This list are the applications that most use in CSE. We try to focus on applications that are free, inexpensive and open source. If such applications don't exist, we list the best piece of software in that category. If you want a specific piece of software, try MacUpdate and VersionTracker. You can also send your question to the mailing list.
TextMate is a brilliant general purpose text editor while others prefer BBEdit. SubEthaEdit is a novel collaborative text editor that some use.
If you can't afford the above, TextWrangler is a mini-BBedit that's good. Vi users can try Vim and Emacs users can try Carbon Emacs.
As far as IDE's go, Xcode and Eclipse are good and free options.
For creating Tex documents, try TextMate or TexShop. If you need to embed equations in documents, LaTeXiT is your best option.
For creating posters, graphs and other vector based images, OmniGraffle is the standard but is expensive. For more free form work, try Inkscape, which is an Illustrator clone.
NeoOffice is a Mac friendly version of the free OpenOffice. You can use your site or personal license for Office 2004. Apple also has Keynote for presentations and Pages which may or may not come with your machine.
Note taking can be done with Mori, Yojimbo, OmniOutliner. For quick and free notes try, Notepad Widget or your favorite text editor.
Camino is based on the Mozilla rendering engine, but unlike Firefox it is "Mac-y" in nature. It uses Keychain, OS X elements, etc. You can find optimized versions on MozillaZine and extensions at PimpMyCamino.
Safari is the standard OS X browser. WebKit is Apple's open source (and often faster) browser engine. Find extensions at PimpMySafari.
Firefox, is a cross-platform browser, but there are processor optimized versions available. Find extensions at Mozilla AddOns.
Most people use Adium (based on Gaim but pretty) because it's customizable and allows for all the chat protocols in one client. It has medicore file transfer support so some prefer iChat paired with Chax.
For VoIP, Skype and GizmoProject have Mac clients. For those still on IRC, try Colloquy.
You can use Mail, Thunderbird or Entourage. Mail tends to be more popular because it's easy and simple. Entourage tends to be the reverse of Mail, and Thunderbird sits in the middle. If you use Mail, try SpamSieve or it's free counterpart JunkMatcher for better filtering. Use LetterBox to get three column layouts.
You can use iCal or Entourage. iCal tends to be more popular because it's easy and simple. Entourage tends to be the reverse of iCal but has better Exchange server support.
Vienna is an open-source client that works well. NetNewsWire (both pro and lite) are pretty good too.
PDFView is vastly superior to Apple's Preview. Also, take a look at yep which is like iPhoto for your documents.
For FTP/SFTP, Cyberduck and Fugu are nice and free, while Transmit is nicer and not free. Fetch works and is free for students.
For torrents, try Azureus if you need lots of functionality and plugs-ins. For more Mac-centric clients, Tomato Torrent, Transmission and XTorrent are all brilliant.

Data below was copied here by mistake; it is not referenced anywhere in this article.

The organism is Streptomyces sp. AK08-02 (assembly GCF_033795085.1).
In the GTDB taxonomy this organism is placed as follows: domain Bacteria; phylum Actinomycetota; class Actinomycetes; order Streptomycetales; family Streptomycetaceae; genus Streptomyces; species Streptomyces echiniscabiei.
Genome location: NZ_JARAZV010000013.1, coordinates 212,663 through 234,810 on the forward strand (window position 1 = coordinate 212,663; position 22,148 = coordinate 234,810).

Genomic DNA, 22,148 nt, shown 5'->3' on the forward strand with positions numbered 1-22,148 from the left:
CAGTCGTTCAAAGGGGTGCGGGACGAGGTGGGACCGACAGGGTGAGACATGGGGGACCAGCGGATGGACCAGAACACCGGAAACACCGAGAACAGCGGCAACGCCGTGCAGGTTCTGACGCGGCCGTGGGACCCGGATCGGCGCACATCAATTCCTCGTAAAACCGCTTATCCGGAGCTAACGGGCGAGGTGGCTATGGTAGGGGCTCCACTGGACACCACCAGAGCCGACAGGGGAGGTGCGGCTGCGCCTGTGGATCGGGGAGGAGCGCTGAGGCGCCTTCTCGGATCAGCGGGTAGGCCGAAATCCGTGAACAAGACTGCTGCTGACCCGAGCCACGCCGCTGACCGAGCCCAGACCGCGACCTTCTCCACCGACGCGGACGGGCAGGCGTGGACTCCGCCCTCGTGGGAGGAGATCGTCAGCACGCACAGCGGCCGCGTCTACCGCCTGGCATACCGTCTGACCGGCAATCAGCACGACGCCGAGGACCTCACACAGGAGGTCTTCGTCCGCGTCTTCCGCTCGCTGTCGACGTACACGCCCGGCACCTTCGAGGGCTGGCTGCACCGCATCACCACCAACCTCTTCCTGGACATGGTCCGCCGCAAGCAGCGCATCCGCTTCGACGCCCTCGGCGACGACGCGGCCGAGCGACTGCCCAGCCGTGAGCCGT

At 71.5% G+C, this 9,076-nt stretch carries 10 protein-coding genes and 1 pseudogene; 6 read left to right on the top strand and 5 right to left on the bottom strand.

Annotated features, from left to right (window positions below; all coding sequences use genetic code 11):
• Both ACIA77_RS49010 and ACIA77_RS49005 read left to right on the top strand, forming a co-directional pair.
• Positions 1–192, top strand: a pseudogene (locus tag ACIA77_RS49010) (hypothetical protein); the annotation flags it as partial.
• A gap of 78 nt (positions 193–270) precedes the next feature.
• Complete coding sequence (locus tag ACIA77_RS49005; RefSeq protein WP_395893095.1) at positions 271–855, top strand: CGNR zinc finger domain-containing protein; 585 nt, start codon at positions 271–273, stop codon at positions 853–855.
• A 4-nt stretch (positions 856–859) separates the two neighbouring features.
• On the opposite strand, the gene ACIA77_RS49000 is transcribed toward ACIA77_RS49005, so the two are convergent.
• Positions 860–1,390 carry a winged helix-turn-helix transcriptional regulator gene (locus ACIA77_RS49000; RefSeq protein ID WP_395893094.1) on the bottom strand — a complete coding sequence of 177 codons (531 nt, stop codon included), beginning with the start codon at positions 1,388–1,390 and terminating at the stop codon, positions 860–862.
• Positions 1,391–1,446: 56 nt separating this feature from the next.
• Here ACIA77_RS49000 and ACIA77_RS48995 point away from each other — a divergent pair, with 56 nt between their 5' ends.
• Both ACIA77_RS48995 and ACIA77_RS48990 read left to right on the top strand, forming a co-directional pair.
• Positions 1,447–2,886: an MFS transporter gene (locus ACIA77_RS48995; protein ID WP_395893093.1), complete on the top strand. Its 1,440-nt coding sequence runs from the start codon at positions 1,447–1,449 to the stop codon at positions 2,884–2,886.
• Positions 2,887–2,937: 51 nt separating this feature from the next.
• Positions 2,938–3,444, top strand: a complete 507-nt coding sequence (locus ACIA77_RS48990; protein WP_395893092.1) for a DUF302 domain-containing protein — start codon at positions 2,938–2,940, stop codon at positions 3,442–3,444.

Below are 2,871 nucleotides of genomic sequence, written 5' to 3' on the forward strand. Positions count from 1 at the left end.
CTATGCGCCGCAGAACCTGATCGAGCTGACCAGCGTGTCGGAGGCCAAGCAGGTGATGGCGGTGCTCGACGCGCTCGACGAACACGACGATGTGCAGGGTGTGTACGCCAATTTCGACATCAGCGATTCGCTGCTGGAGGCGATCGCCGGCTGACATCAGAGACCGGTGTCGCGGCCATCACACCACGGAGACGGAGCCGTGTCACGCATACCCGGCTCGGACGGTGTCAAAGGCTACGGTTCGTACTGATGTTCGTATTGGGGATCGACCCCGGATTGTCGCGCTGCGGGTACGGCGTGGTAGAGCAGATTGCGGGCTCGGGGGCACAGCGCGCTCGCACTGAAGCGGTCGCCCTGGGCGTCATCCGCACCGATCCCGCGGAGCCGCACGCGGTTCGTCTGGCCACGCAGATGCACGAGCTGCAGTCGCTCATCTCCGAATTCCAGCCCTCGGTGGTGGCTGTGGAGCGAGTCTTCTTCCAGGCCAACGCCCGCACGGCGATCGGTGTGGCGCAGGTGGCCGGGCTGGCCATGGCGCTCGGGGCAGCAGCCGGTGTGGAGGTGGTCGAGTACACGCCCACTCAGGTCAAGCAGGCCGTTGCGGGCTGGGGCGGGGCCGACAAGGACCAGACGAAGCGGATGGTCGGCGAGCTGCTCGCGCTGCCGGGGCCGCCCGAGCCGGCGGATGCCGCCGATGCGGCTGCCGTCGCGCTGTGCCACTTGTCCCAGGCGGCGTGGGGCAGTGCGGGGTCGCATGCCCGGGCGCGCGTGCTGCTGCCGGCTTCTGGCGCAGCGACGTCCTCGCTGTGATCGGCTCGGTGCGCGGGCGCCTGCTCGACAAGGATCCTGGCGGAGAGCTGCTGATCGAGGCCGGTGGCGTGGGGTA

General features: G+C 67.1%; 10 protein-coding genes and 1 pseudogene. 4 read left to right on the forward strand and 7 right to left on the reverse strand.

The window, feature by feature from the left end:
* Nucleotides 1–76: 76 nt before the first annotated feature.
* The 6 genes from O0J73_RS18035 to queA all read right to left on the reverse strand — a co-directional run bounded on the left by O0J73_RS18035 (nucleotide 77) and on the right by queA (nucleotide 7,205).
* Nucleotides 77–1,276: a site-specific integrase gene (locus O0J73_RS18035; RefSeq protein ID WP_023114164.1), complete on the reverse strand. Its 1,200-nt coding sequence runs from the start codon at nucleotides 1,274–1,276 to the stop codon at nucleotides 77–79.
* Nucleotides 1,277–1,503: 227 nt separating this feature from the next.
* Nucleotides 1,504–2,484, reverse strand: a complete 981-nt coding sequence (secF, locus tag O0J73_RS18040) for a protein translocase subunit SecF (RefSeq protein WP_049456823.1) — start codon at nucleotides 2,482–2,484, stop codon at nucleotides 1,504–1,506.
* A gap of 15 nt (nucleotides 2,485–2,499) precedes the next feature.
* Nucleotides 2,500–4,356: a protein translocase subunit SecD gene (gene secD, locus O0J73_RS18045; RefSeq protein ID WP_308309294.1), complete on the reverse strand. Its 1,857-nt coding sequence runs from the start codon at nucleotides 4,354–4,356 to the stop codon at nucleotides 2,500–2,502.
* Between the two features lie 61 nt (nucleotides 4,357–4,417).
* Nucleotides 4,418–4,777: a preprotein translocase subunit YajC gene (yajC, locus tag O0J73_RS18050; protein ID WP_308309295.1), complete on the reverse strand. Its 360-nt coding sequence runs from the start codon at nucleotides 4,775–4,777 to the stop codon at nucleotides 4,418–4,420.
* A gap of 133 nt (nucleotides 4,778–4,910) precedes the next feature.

For general downloading, there is Speed Download which is elegant and iGetter which works.
For listening to music, iTunes is the standard and you can get some useful scripts. There are also Media Rage or IEatBrainz (old) for tag management, Corripio or Amazon Album Art widget for artwork management. If you switch music libraries often, try Libra.
For making music, Garageband is pretty good if you don't want any "pro" apps. Audio editing can be done with either Amadeus or SoundStudio. You can also try Audacity.
As far as playing video, QuickTime paired with Perian and Flip4Mac is a really powerful combination. You can also use VLC, or MPlayer.
For making videos, you can pick your choice of iMovie HD, Final Cut Express HD, and Final Cut Studio. Which one you pick depends on what you want to do (and spend).
OS X has built-in disk burning, but most find Toast much better. Burn is a free alternative.
iPhoto which is simple and Photoshop which is complex are at the two ends of the spectrum. You can also try GraphicConverter which sits neatly in the middle, or Gimp.app.
It's hard to explain these apps, but they sit between using a command line and using a gui. LaunchBar gets you instant access to apps, documents, search engines, etc. It's extremely quick, stable and has limited features. Quicksilver is a similar open source application, but with slightly less stability and a ton more features.
Growl is allows applications that support Growl to send you notifications. A lot of applications use Growl and it's generally a useful thing to have installed.
SuperDuper makes a bootable image of your hard drive. Chronosync makes versioned incremental backups of any folder you specify.
OnyX helps you run system maintenance tasks and configure hidden parameters. AppleJack is a similar utility which runs in single user mode.
Intel Users should try CoRD and PowerPC users should try Microsoft RDC. You can also install rdesktop in darwinports or fink.
Chicken of the VNC is the standard VNC client and there is also a nice NX client.
You can try virtualization (Parallels, VMWare), natiive install (BootCamp) or a hybrid (CrossOver). If you do a lot of hardware or graphics intensive work, you want to use Windows natively. If you need a full fledged Windows install try virtualization. If you only have one app and it's supported by Crossover, then use that.
If you want know the differences, try this Guide for Choosing Boot Camp or Parallels to Run Windows on an Apple MacBook